Effects of carbohydrate (CHO) and fat supplementation on CHO metabolism during prolonged exercise.

A.E. Jeukendrup*, W.H.M. Saris, F.J.P.H. Brouns, D. Halliday, A.J.M. Wagenmakers

*Corresponding author for this work

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Effects of carbohydrate (CHO) and fat supplementation on CHO metabolism during prolonged exercise.

Jeukendrup AE, Saris WH, Brouns F, Halliday D, Wagenmakers JM.

Department of Human Biology, Nutrition Research Centre, University of Limburg, Maastricht, The Netherlands.

The aim of the study was to examine carbohydrate (CHO) utilization in subjects receiving CHO or CHO + medium-chain triglycerides (MCT) supplements during 180 minutes of exercise at 50% maximal aerobic work rate ([Wmax] 57% maximal oxygen consumption [VO2max]). In a double-blind crossover design, nine trained athletes cycled four times. Subjects received a bolus of 4 mL x kg(-1) at the start and 2 mL x kg(-1) every 20 minutes during exercise of either a 150-g x L(-1) CHO solution (CHO trial), an equicaloric 70 energy% (en%) CHO-30 en% MCT suspension containing 29 g MCT (CHO + MCT trial), or a 150-g x L(-1) CHO (high-CHO [HCHO]) solution plus 20 g MCT (HCHO + MCT trial). A fourth trial consisted of a 13C-background control trial (CON). The four trials were randomized. Before and after the exercise bout, muscle biopsies were taken from the quadriceps muscle and muscle glycogen levels were determined. During exercise, breath samples were collected for estimation of exogenous and endogenous CHO oxidation. No significant differences were detected in glycogen breakdown among the trials (277 +/- 14 mmol x kg dry weight(-1) CHO, 249 +/- 20 CHO + MCT, and 240 +/- 18 HCHO + MCT) or in the respiratory exchange ratio during exercise. Mean exogenous CHO oxidation rates during the final hour of exercise were 0.79, 0.63, and 0.73 g x min(-1), respectively. No differences were observed between the trials regarding exogenous or endogenous CHO oxidation. Plasma free fatty acid (FFA) concentrations were elevated during exercise to a level of approximately 500 micromol x L(-1) and were comparable in all trials, whereas plasma ketone concentrations significantly increased after MCT ingestion as compared with the CHO trial. It is concluded that 29 g MCT co-ingested with CHO during 180 minutes of exercise does not influence CHO utilization or glycogen breakdown.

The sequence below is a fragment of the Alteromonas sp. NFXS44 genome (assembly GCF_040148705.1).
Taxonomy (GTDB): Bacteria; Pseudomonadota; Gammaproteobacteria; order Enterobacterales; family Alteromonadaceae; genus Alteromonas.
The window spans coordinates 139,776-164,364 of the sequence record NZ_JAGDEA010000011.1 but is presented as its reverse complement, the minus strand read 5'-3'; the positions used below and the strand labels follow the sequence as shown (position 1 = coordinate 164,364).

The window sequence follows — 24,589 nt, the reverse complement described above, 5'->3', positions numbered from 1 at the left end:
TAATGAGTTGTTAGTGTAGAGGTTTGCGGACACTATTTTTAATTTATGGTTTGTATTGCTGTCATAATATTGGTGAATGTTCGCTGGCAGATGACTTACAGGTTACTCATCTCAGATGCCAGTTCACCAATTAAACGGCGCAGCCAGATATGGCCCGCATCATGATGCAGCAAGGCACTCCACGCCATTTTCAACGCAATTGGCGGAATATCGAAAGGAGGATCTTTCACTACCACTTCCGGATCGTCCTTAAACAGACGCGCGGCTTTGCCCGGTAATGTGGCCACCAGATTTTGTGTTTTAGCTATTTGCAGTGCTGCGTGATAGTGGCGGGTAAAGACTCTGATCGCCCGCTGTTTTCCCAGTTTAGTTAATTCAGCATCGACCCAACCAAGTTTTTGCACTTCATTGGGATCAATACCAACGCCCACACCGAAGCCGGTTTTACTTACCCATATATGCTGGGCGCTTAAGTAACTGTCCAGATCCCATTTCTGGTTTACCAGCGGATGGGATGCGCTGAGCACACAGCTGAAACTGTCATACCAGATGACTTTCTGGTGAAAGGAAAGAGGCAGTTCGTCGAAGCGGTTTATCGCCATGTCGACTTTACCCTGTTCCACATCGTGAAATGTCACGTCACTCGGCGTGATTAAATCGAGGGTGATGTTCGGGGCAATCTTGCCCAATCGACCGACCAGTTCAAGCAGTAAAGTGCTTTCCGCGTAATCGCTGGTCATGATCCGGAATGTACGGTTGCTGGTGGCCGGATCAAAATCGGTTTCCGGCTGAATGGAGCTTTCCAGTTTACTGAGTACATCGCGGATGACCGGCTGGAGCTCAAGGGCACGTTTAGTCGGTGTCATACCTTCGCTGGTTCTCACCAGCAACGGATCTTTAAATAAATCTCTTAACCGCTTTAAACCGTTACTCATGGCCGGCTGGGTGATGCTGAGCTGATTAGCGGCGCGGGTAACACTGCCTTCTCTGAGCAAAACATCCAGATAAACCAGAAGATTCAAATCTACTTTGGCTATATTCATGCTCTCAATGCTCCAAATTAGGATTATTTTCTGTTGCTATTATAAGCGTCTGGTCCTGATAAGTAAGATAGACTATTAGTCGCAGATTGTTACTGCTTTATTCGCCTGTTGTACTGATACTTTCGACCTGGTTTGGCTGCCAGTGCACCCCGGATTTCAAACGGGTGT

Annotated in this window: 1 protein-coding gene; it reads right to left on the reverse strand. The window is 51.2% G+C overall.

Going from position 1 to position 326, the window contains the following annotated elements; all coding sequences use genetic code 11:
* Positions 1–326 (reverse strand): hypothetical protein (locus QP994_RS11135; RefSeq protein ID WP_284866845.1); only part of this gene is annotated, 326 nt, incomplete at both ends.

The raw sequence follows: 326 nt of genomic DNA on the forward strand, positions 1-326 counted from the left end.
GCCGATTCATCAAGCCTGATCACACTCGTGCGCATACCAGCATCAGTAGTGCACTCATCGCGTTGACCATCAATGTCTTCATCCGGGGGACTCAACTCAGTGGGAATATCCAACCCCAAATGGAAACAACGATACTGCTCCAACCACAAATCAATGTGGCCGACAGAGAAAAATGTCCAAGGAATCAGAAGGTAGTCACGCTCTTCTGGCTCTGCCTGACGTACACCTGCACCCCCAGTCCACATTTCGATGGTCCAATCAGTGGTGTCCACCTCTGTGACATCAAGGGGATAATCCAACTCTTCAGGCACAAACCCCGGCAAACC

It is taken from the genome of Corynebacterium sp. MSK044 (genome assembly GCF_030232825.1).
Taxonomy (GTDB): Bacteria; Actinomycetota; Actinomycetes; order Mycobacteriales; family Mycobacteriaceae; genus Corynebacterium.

Publication Types:
Clinical Trial
Randomized Controlled Trial
Original languageEnglish
Pages (from-to)915-921
JournalMetabolism-Clinical and Experimental
Publication statusPublished - 1 Jan 1996


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